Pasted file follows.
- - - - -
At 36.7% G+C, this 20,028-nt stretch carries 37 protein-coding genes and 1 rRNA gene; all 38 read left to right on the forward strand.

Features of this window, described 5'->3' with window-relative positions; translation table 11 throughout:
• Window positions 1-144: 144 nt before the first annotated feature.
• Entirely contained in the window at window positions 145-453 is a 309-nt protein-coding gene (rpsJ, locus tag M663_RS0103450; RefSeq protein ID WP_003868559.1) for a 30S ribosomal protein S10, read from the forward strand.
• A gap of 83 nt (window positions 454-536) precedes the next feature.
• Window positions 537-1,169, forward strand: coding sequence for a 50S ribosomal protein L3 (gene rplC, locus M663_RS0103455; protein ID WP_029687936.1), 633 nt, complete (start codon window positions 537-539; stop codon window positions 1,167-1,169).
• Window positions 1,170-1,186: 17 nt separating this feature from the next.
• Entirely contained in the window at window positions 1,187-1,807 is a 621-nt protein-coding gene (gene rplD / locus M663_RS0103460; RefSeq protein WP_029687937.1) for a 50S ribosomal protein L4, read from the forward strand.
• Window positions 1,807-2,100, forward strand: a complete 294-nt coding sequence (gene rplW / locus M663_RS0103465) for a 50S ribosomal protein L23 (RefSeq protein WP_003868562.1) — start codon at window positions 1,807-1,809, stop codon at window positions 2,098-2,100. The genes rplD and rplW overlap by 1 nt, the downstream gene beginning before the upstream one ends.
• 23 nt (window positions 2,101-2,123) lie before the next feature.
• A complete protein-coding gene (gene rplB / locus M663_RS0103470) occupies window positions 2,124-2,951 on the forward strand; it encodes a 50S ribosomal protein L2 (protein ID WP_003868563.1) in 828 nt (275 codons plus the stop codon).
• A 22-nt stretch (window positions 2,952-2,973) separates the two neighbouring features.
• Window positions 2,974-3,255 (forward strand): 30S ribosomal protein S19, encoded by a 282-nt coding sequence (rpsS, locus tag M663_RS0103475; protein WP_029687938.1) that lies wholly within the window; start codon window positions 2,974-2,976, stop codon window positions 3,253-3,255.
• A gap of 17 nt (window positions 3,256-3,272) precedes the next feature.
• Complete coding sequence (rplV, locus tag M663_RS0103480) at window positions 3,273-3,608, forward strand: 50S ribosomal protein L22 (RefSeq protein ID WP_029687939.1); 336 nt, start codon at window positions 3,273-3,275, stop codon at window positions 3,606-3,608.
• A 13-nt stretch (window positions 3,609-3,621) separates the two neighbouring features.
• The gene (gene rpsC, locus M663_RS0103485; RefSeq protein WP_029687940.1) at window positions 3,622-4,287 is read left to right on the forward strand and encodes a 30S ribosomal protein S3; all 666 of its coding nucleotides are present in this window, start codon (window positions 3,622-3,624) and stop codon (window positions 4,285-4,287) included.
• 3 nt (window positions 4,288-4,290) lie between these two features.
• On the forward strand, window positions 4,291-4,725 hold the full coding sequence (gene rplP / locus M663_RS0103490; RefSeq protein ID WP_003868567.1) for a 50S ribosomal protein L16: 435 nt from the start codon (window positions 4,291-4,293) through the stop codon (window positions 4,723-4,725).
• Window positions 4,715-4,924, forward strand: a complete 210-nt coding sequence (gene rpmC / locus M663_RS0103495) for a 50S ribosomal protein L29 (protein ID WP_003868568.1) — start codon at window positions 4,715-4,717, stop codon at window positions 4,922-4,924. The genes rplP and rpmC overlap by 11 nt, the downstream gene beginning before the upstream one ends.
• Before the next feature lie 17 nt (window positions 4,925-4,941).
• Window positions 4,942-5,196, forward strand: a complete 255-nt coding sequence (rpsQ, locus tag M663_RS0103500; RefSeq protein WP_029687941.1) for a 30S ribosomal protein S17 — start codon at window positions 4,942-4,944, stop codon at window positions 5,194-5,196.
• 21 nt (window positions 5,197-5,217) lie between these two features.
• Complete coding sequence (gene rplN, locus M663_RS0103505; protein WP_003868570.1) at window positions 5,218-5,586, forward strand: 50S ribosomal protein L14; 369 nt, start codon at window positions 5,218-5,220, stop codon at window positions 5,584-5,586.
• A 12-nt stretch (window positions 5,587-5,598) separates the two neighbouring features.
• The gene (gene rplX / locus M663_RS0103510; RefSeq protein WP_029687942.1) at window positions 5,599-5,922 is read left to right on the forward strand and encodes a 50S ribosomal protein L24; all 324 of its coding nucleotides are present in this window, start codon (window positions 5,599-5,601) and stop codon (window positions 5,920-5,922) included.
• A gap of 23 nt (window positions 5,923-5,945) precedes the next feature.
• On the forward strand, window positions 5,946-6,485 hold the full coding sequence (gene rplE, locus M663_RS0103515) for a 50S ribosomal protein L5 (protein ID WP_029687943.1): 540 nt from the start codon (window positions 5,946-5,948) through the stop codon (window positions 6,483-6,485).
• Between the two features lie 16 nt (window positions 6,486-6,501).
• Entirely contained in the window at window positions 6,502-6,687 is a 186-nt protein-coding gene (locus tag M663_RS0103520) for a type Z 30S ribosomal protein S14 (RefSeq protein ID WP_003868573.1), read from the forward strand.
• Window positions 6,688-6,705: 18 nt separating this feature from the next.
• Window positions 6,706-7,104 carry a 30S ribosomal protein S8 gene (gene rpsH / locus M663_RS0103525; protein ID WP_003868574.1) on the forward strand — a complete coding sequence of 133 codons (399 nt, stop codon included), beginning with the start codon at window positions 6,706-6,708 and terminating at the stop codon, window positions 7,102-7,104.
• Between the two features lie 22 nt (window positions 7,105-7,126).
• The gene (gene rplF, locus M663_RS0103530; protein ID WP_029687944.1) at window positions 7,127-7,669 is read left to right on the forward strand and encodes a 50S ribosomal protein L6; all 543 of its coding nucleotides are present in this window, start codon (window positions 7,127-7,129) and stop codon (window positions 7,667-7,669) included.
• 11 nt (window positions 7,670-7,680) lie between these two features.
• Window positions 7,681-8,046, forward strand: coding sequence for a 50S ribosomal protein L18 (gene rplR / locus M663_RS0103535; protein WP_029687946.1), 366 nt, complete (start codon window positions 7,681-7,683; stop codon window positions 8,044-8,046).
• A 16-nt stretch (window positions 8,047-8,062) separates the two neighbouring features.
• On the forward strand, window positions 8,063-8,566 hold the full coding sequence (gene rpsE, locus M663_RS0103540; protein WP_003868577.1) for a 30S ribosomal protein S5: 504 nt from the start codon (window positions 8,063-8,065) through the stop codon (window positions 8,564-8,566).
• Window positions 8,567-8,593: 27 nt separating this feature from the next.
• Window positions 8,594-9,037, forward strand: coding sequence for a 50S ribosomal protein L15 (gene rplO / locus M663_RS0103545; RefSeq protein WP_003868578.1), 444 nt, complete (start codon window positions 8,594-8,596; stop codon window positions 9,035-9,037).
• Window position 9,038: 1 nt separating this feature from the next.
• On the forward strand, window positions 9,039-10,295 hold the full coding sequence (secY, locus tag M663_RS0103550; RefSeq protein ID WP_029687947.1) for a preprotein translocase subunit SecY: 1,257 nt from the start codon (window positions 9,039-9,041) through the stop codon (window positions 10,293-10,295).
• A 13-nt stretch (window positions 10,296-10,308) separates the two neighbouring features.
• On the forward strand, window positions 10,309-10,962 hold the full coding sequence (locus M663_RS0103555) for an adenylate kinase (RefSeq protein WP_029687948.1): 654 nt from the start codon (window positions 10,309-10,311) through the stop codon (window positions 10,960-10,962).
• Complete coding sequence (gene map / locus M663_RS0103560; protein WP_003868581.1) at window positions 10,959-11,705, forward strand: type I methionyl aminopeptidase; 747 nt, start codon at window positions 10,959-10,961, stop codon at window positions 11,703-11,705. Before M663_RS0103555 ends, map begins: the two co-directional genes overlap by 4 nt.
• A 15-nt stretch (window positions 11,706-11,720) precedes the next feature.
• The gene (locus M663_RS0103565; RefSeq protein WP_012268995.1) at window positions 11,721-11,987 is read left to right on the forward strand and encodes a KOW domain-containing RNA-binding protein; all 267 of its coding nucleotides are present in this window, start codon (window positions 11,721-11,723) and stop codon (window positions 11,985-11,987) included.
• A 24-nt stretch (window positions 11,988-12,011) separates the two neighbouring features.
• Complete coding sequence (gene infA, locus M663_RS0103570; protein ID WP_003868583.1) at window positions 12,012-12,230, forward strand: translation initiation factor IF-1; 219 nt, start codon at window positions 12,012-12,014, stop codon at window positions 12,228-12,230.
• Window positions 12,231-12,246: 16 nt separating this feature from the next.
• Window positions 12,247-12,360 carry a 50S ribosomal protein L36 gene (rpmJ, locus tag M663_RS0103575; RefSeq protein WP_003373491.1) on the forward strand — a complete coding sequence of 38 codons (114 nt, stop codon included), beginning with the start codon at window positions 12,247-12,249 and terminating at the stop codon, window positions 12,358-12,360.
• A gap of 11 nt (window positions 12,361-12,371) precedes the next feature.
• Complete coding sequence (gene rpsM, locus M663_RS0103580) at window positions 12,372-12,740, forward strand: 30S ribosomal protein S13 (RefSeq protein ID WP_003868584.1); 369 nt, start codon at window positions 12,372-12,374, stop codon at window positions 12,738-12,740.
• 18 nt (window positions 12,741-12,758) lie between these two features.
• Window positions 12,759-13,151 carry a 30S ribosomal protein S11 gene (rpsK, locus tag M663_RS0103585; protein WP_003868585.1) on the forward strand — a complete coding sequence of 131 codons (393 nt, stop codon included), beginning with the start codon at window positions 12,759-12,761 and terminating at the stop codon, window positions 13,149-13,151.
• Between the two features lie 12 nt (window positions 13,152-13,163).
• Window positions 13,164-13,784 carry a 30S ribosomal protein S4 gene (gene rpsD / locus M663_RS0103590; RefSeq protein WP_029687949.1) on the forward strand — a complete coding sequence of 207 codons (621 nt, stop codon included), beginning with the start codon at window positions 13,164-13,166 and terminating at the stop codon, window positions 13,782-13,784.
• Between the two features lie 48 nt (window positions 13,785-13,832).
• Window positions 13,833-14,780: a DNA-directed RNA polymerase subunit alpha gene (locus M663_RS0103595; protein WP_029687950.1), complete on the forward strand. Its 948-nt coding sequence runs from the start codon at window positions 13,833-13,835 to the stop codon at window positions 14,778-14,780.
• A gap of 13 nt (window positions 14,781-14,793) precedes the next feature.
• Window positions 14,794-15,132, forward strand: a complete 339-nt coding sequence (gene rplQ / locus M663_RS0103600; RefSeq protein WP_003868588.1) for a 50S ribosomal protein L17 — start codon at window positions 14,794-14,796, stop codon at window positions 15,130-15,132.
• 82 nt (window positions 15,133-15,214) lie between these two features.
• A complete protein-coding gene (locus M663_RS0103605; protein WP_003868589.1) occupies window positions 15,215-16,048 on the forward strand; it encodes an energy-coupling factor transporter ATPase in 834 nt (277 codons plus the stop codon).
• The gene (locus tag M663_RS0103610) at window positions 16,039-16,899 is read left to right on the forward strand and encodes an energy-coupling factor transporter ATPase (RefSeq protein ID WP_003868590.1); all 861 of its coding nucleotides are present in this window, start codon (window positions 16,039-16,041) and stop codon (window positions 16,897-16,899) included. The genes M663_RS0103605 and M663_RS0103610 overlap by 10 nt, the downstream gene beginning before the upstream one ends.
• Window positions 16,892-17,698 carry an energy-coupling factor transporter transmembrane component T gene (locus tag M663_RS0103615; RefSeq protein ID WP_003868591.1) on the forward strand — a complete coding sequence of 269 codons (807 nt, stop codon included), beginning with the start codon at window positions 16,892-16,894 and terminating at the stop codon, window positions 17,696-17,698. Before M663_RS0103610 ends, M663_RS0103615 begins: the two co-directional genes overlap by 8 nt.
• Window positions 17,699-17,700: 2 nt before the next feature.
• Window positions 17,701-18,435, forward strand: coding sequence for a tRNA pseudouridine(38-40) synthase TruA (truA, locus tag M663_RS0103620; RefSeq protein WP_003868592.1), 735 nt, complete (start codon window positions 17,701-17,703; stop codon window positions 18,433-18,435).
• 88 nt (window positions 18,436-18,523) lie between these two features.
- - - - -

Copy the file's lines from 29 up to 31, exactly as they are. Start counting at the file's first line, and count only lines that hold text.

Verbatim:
• Between the two features lie 16 nt (window positions 6,486-6,501).
• Entirely contained in the window at window positions 6,502-6,687 is a 186-nt protein-coding gene (locus tag M663_RS0103520) for a type Z 30S ribosomal protein S14 (RefSeq protein ID WP_003868573.1), read from the forward strand.
• Window positions 6,688-6,705: 18 nt separating this feature from the next.